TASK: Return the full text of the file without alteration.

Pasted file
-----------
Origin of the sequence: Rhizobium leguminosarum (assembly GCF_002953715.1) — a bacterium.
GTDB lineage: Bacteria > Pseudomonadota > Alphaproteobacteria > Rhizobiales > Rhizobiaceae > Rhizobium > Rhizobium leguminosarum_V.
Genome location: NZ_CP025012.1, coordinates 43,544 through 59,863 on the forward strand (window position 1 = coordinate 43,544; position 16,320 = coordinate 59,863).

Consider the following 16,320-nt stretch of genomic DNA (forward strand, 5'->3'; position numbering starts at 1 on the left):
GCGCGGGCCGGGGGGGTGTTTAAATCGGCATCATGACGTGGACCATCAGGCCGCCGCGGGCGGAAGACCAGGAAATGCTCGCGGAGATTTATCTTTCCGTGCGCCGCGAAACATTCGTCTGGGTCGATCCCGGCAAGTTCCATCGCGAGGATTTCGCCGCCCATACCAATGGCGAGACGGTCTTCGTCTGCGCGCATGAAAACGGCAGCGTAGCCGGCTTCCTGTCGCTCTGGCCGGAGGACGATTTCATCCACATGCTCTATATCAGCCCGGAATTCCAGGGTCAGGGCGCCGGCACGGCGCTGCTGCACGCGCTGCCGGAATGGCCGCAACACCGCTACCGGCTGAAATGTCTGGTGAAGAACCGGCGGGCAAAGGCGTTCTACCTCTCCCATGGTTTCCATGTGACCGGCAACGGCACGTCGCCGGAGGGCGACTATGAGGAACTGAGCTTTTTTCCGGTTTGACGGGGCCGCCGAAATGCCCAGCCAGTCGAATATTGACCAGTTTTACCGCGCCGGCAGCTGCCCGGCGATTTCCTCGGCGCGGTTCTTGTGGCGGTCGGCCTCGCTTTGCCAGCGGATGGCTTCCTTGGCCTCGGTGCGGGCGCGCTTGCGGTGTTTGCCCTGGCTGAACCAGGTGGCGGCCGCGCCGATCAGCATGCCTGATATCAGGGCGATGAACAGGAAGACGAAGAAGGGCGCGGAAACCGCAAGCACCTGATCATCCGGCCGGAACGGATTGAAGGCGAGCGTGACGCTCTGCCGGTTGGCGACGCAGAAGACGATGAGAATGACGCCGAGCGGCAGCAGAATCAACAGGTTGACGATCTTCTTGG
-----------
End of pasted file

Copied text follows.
Origin of the sequence: Rhizobium leguminosarum (assembly GCF_002953715.1) — a bacterium.
GTDB lineage: Bacteria > Pseudomonadota > Alphaproteobacteria > Rhizobiales > Rhizobiaceae > Rhizobium > Rhizobium leguminosarum_V.
Genome location: NZ_CP025012.1, coordinates 43,544 through 59,863 on the forward strand (window position 1 = coordinate 43,544; position 16,320 = coordinate 59,863).

Consider the following 16,320-nt stretch of genomic DNA (forward strand, 5'->3'; position numbering starts at 1 on the left):
GCGCGGGCCGGGGGGGTGTTTAAATCGGCATCATGACGTGGACCATCAGGCCGCCGCGGGCGGAAGACCAGGAAATGCTCGCGGAGATTTATCTTTCCGTGCGCCGCGAAACATTCGTCTGGGTCGATCCCGGCAAGTTCCATCGCGAGGATTTCGCCGCCCATACCAATGGCGAGACGGTCTTCGTCTGCGCGCATGAAAACGGCAGCGTAGCCGGCTTCCTGTCGCTCTGGCCGGAGGACGATTTCATCCACATGCTCTATATCAGCCCGGAATTCCAGGGTCAGGGCGCCGGCACGGCGCTGCTGCACGCGCTGCCGGAATGGCCGCAACACCGCTACCGGCTGAAATGTCTGGTGAAGAACCGGCGGGCAAAGGCGTTCTACCTCTCCCATGGTTTCCATGTGACCGGCAACGGCACGTCGCCGGAGGGCGACTATGAGGAACTGAGCTTTTTTCCGGTTTGACGGGGCCGCCGAAATGCCCAGCCAGTCGAATATTGACCAGTTTTACCGCGCCGGCAGCTGCCCGGCGATTTCCTCGGCGCGGTTCTTGTGGCGGTCGGCCTCGCTTTGCCAGCGGATGGCTTCCTTGGCCTCGGTGCGGGCGCGCTTGCGGTGTTTGCCCTGGCTGAACCAGGTGGCGGCCGCGCCGATCAGCATGCCTGATATCAGGGCGATGAACAGGAAGACGAAGAAGGGCGCGGAAACCGCAAGCACCTGATCATCCGGCCGGAACGGATTGAAGGCGAGCGTGACGCTCTGCCGGTTGGCGACGCAGAAGACGATGAGAATGACGCCGAGCGGCAGCAGAATCAACAGGTTGACGATCTTCTTGG